The Federal Government on Saturday appealed to organised Labour to shelve its planned strike, saying it will only bring more hardship to ordinary Nigerians.
The Minister of Information and Culture, Alhaji Lai Mohammed, made the appeal in Lagos at a meeting with the Online Publishers Association of Nigeria
The News Agency of Nigeria (NAN reports that the Nigeria Labour Congress (NLC), Trade Union Congress (TUC), and its affiliate unions had called on workers to embark on an indefinite industrial action on Monday over the price of petrol and electricity tariff.
Mohammed, however, said the two necessary price adjustments in the petroleum and power sectors were inevitable because of dwindling resources as the country had lost 60 per cent of its revenue due to the COVID-19 pandemic.
He disclosed that the Federal Government spent N10.4 trillion on fuel subsidy from 2006 to 2009 and N1.7 trillion to supplement electricity tariff in less than five years
The minister reiterated that the government can no longer afford the cost of the subsidies, especially under the prevailing economic conditions.
“Revenues and foreign exchange earnings by the government have fallen by almost 60 percent due to the downturn in the fortunes of the oil sector.
“There is no provision for subsidy in the revised 2020 budget. So where will the subsidy money come from?
“Remember that despite the massive fall in revenues, the government still has to sustain expenditures, especially on salaries and capital projects,” he said.
According to the minister, citizens are not the beneficiaries of the subsidy on petroleum products that have lasted for years.
“Between 2006 and 2019, a total of 10.4 trillion naira was spent on fuel subsidy, most of which went to fat cats who either collected subsidy for products they didn’t import or diverted the products to neighbouring countries where prices are much higher.
“Instead of subsidy, ordinary Nigerians were subjected to the scarcity of petroleum products.
“They endured incessant long queues and paid higher to get the products, thus making the subsidy ineffectual,” he said.
The minister added that due to the problems with the largely-privatised electricity industry, the government had been supporting the industry.
“To keep the industry going, the government has so far spent almost N1.7 trillion especially by way of supplementing tariff shortfalls.
“The government does not have the resources to continue along this path.
“To borrow just to subsidise generation and distribution, which are both privatised, will be grossly irresponsible,” he said.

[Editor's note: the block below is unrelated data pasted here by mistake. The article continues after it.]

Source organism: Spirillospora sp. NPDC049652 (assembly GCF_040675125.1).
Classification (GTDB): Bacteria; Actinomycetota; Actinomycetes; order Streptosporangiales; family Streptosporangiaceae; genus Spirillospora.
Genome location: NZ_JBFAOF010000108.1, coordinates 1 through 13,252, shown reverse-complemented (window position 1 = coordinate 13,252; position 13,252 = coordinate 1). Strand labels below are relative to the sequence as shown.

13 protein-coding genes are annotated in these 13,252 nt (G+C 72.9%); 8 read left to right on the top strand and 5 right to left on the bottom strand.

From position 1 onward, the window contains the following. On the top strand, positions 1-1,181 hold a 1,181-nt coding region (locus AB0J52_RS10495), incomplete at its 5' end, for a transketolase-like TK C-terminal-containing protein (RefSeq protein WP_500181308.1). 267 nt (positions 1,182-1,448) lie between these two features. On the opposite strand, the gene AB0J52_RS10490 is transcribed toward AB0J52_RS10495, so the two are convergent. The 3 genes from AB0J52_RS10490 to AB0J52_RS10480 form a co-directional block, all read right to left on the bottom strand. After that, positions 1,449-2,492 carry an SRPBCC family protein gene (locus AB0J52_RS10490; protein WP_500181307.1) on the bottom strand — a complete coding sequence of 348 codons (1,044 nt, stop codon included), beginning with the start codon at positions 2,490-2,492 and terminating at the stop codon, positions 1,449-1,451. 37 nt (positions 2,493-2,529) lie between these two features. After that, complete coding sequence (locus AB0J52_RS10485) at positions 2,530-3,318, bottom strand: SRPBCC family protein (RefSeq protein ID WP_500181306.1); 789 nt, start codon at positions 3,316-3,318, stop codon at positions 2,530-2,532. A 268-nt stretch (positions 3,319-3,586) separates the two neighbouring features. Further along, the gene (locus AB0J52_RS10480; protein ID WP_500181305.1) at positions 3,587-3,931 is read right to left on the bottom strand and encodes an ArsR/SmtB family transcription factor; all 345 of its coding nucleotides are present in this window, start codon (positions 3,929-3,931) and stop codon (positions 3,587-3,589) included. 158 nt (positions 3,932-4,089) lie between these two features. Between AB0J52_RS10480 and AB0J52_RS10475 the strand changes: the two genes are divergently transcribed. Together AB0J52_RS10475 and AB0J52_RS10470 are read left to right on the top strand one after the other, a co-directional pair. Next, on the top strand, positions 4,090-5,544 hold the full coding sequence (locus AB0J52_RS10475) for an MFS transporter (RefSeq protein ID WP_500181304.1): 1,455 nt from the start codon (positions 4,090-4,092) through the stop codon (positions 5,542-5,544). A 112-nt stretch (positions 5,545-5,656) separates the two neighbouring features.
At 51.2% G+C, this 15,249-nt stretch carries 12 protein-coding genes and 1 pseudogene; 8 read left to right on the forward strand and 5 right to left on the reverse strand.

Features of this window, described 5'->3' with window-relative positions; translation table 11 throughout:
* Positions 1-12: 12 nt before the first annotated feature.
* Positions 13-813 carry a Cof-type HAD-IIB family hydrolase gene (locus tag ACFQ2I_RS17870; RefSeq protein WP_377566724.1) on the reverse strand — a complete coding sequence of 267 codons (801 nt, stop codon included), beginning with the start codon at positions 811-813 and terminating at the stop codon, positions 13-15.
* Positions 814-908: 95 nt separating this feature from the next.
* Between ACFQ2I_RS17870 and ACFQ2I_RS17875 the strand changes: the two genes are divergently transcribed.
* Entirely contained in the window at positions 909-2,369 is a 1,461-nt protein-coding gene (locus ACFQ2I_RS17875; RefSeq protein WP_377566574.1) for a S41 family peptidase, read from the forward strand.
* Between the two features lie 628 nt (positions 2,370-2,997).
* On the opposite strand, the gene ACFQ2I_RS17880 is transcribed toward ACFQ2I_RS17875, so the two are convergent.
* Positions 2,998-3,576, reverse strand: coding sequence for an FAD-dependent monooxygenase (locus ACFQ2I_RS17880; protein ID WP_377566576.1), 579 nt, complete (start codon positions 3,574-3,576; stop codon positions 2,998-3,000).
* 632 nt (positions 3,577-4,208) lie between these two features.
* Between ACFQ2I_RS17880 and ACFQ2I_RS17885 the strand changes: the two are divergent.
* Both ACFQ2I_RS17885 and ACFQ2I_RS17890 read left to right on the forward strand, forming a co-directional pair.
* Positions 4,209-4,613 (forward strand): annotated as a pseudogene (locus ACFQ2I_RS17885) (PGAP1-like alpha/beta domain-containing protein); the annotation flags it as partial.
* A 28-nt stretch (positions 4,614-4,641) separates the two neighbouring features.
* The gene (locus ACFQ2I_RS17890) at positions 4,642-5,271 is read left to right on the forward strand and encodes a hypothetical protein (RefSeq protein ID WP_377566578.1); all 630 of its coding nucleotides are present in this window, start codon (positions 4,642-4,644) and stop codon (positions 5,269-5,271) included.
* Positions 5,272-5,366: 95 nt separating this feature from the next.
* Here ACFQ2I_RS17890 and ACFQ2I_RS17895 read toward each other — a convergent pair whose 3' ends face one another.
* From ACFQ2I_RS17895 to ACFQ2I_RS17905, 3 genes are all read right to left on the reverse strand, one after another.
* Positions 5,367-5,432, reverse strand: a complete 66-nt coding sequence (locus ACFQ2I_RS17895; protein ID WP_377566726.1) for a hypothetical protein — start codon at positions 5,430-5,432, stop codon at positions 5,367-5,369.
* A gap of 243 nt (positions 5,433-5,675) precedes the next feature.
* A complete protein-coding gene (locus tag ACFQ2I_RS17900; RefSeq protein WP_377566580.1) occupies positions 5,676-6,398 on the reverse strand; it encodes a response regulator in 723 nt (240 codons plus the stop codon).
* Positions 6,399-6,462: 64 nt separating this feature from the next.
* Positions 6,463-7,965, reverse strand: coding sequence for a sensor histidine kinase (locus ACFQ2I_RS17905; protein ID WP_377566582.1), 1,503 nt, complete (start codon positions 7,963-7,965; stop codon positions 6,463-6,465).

Mohammed added that in order to protect the large majority of Nigerians who cannot afford to pay cost-reflective tariffs from increases, only customers with a guaranteed minimum of 12 hours of electricity would have their tariffs adjusted.
He said the industry regulator, Nigerian Electricity Regulatory Commission (NERC), would ensure that those who get less than 12 hours supply experience no increase.
In addressing the complaints about arbitrary estimated billing, the minister said that a mass metering programme is being undertaken to provide meters for no fewer than five million Nigerians.
According to him, the government is also taking steps to connect those Nigerians who are not connected to electricity at all.
“As you are aware, under its Economic Sustainability Plan, the government is providing solar power to five million Nigerian households in the next 12 months.
“This alone will produce 250,000 jobs and impact up to 25 million beneficiaries through the installation, thus ensuring that more Nigerians will have access to electricity via a reliable and sustainable solar system,” he said.
Reacting to the complaints on the timing of the two adjustments, Mohammed said the government is not insensitive to the plight of the citizens.
He explained that the adjustments were just a mere coincidence.
“ First, the deregulation of PMS prices was announced on March 18, 2020, and the price modulation that took place at the beginning of this month was just part of the on-going monthly adjustments to global crude oil prices.
“Also, the review of service-based electricity tariffs was scheduled to start at the beginning of July 2020 but was put on hold so that further studies and proper arrangements can be made.
“Like Mr President said at the opening of the last ministerial retreat, this government is not insensitive to the current economic difficulties our people are going through and the very tough economic situation we face as a nation.
“We certainly will not inflict hardship on our people. But we are convinced that if we stay focused on our plans, brighter and more prosperous days will come soon,” he said
He said the deregulation of the petroleum sector would save the country trillions of Naira which could be used to provide modern infrastructure for the benefit of the people.
Mohammed added that the deregulation would spur investments in the petroleum industry, especially in the building of local refineries which would result in lower fuel prices.
He also noted that the service-based electricity tariff adjustment and the ongoing work by a German company, Siemens, to boost power supply in Nigeria would help end the perennial power problem in the country.
The minister thanked Nigerians for their understanding and appealed to them to bear with the government.